Prince Charles has succeeded his mother Queen Elizabeth to the British throne as King. However, the elevation met with massive opposition from former British colonies. This has prompted calls from leaders and active social groups belonging to former British Colonies in the Caribbean to eliminate the monarch as their head of state and also for Britain to pay slavery reparations.
Queen Elizabeth died Thursday at the age of 96 after ruling for 70 years. She is United Kingdom’s longest ruling monarch. At this juncture, leaders of countries like Jamaica and Antigua and Barbuda would mourn the queen’s demise. They have also ordered their respective flags to be half-staff till she is buried. This is sharply contrasted in certain areas where the role of a remote monarch is questioned in the affairs of the regions in 21st century. In a summit in Kigali, Rwanda initially this year, some Commonwealth leaders showed discomfort about the passing of leadership of the 54-nation club from Elizabeth to Charles.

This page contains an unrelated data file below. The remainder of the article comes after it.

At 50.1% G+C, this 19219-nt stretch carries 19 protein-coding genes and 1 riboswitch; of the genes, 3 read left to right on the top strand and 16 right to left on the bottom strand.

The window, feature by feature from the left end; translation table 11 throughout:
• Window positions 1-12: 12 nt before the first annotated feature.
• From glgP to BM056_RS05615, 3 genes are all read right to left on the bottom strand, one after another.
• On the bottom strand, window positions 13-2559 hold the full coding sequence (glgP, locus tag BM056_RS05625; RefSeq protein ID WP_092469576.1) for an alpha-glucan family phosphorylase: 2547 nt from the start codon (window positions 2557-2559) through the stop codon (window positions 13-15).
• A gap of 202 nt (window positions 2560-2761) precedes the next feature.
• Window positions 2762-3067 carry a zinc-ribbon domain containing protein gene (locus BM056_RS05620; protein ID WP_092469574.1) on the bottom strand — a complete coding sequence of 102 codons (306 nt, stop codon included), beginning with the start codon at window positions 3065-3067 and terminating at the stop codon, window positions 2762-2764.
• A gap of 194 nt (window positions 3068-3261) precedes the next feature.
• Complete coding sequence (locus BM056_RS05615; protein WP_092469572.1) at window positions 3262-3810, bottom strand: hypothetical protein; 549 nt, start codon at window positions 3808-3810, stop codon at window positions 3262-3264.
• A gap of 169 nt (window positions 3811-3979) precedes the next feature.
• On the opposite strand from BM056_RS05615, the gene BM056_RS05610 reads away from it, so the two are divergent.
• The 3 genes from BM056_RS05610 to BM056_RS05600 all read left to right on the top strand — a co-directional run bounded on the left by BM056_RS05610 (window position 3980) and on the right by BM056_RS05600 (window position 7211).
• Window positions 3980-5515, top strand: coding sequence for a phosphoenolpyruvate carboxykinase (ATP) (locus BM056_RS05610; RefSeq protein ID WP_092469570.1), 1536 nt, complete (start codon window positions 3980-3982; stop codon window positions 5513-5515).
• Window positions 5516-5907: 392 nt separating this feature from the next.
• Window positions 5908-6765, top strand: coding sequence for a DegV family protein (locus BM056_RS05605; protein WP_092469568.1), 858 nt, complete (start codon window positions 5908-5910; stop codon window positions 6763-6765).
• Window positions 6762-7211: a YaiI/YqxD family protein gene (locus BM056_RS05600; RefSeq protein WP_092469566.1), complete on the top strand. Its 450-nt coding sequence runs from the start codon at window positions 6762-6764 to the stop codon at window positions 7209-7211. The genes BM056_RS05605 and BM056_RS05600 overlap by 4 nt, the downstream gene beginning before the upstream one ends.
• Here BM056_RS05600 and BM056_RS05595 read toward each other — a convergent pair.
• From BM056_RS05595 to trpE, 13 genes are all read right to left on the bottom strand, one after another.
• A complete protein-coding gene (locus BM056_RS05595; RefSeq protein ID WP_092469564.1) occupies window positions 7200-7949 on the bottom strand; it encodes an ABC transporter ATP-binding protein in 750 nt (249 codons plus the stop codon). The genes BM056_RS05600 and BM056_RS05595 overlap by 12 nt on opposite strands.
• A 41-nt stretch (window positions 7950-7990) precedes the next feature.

This continued in March during an eight-day tour by Prince William, the next heir-to-the-throne, and wife Kate Middleton, to Belize, Jamaica and the Bahamas which witnessed calls for compensatory payments along with an apology for slavery.
Talking about some hope for the country, Jamaican reparations advocate Rosalea Hamilton mentioned Charles’ comments at the Kigali conference, where he “appalled the atrocity of slavery”, to be some hope as he showed grief over it. She noted that the King would learn from the history and would feel the saddened impact endured by the various nations and would take a move towards reparations.
Between the 15th and the 19th centuries, more than 10 million Africans were forced into the Atlantic slave trade by European countries. Those who made it through the harrowing voyage were made to work on plantations in the Americas and the Caribbean.